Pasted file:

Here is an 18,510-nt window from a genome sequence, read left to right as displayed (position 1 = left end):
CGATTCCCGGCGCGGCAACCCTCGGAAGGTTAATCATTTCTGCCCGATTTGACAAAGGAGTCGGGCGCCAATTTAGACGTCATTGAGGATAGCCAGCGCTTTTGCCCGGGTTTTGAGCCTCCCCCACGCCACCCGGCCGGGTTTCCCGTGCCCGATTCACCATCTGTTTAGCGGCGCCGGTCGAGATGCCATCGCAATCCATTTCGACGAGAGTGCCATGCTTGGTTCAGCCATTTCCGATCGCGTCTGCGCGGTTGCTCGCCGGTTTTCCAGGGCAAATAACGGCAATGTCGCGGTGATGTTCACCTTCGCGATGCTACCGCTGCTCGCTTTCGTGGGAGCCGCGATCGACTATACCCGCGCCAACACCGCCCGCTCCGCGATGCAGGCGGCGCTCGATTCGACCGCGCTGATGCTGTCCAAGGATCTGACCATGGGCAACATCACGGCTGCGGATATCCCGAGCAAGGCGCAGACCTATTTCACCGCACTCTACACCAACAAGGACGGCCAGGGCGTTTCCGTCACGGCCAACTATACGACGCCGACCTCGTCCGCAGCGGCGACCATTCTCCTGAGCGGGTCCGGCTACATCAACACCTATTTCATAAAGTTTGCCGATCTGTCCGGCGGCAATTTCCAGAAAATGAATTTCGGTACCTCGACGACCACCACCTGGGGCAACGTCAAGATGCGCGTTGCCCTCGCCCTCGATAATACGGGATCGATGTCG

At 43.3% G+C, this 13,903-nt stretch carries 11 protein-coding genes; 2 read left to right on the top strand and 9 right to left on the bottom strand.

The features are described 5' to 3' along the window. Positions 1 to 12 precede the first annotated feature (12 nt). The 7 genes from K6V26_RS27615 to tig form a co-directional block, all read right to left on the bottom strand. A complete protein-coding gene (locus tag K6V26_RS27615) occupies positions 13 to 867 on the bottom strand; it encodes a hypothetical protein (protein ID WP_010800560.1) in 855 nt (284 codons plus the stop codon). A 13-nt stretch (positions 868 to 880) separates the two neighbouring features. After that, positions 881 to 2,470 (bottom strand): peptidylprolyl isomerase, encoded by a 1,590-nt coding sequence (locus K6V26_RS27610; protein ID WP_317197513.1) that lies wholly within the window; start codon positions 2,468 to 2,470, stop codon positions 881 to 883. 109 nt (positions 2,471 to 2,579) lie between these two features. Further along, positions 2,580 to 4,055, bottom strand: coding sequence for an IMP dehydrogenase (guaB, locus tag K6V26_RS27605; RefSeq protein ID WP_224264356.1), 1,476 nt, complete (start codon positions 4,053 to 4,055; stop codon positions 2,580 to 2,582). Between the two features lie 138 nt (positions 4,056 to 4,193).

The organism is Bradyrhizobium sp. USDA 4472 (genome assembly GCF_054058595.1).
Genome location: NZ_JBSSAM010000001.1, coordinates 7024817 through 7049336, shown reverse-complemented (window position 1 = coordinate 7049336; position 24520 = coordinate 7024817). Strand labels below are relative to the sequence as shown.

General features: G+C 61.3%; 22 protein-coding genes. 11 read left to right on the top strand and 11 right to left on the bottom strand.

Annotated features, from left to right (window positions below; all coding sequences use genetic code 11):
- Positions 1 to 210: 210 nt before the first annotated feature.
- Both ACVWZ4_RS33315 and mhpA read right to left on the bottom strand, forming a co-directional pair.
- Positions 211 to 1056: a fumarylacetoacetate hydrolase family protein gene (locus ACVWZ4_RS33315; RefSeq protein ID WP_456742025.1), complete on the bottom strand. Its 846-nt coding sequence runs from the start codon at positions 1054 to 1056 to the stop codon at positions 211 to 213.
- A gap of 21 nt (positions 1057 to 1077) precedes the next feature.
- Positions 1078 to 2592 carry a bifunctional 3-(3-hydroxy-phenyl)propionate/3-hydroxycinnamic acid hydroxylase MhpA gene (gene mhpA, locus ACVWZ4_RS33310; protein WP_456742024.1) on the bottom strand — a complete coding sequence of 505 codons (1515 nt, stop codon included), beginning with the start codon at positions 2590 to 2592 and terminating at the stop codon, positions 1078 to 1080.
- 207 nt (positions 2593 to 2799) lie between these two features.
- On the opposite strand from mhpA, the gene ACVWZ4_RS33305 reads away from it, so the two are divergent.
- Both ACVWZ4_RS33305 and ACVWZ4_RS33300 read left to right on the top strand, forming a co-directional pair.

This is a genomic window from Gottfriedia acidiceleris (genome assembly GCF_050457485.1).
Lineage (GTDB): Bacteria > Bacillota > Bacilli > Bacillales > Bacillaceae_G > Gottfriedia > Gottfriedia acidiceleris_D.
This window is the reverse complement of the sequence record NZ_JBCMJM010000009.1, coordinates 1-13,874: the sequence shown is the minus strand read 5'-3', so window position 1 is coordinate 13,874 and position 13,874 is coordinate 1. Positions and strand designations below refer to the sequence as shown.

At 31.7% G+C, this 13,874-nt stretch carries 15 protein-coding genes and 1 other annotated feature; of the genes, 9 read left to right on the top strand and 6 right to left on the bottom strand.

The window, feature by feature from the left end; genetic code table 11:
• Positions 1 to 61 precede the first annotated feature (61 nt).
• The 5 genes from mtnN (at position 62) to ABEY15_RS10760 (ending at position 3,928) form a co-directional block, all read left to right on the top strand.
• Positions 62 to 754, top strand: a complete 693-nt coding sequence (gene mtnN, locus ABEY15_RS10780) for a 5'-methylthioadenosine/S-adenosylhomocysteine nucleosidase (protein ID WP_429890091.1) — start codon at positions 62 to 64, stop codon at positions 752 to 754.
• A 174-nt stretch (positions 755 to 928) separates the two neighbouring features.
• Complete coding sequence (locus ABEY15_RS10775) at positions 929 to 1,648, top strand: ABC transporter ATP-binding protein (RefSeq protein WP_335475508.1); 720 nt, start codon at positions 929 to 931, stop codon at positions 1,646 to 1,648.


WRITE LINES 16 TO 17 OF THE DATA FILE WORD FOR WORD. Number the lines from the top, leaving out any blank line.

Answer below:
- Both ACVWZ4_RS33305 and ACVWZ4_RS33300 read left to right on the top strand, forming a co-directional pair.

This is a genomic window from Gottfriedia acidiceleris (genome assembly GCF_050457485.1).